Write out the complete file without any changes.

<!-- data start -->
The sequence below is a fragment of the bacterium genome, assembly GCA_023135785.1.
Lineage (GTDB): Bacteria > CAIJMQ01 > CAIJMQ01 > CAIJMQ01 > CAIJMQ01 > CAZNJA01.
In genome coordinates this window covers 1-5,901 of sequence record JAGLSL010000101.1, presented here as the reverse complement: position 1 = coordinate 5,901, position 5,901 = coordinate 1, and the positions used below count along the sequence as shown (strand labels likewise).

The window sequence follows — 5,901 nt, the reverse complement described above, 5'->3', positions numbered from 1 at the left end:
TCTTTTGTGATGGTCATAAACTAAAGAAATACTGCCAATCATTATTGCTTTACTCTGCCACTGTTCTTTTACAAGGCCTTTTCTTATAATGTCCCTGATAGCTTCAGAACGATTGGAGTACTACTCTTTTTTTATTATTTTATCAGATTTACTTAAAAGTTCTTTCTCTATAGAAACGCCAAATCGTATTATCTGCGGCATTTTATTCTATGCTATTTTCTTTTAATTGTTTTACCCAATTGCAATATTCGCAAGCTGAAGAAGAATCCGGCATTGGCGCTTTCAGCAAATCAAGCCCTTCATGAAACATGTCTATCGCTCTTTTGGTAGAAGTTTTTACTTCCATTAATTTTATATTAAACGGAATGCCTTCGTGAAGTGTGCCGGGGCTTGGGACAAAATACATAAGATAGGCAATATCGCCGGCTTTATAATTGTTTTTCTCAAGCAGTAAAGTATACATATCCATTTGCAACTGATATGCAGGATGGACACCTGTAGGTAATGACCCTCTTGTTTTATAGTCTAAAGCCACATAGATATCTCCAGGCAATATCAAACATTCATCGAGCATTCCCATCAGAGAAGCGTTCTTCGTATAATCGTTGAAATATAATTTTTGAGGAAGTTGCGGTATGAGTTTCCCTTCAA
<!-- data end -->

The sequence below is a fragment of the bacterium genome, assembly GCA_023135785.1.
Lineage (GTDB): Bacteria > CAIJMQ01 > CAIJMQ01 > CAIJMQ01 > CAIJMQ01 > CAZNJA01.
In genome coordinates this window covers 1-5,901 of sequence record JAGLSL010000101.1, presented here as the reverse complement: position 1 = coordinate 5,901, position 5,901 = coordinate 1, and the positions used below count along the sequence as shown (strand labels likewise).

The window sequence follows — 5,901 nt, the reverse complement described above, 5'->3', positions numbered from 1 at the left end:
TCTTTTGTGATGGTCATAAACTAAAGAAATACTGCCAATCATTATTGCTTTACTCTGCCACTGTTCTTTTACAAGGCCTTTTCTTATAATGTCCCTGATAGCTTCAGAACGATTGGAGTACTACTCTTTTTTTATTATTTTATCAGATTTACTTAAAAGTTCTTTCTCTATAGAAACGCCAAATCGTATTATCTGCGGCATTTTATTCTATGCTATTTTCTTTTAATTGTTTTACCCAATTGCAATATTCGCAAGCTGAAGAAGAATCCGGCATTGGCGCTTTCAGCAAATCAAGCCCTTCATGAAACATGTCTATCGCTCTTTTGGTAGAAGTTTTTACTTCCATTAATTTTATATTAAACGGAATGCCTTCGTGAAGTGTGCCGGGGCTTGGGACAAAATACATAAGATAGGCAATATCGCCGGCTTTATAATTGTTTTTCTCAAGCAGTAAAGTATACATATCCATTTGCAACTGATATGCAGGATGGACACCTGTAGGTAATGACCCTCTTGTTTTATAGTCTAAAGCCACATAGATATCTCCAGGCAATATCAAACATTCATCGAGCATTCCCATCAGAGAAGCGTTCTTCGTATAATCGTTGAAATATAATTTTTGAGGAAGTTGCGGTATGAGTTTCCCTTCAA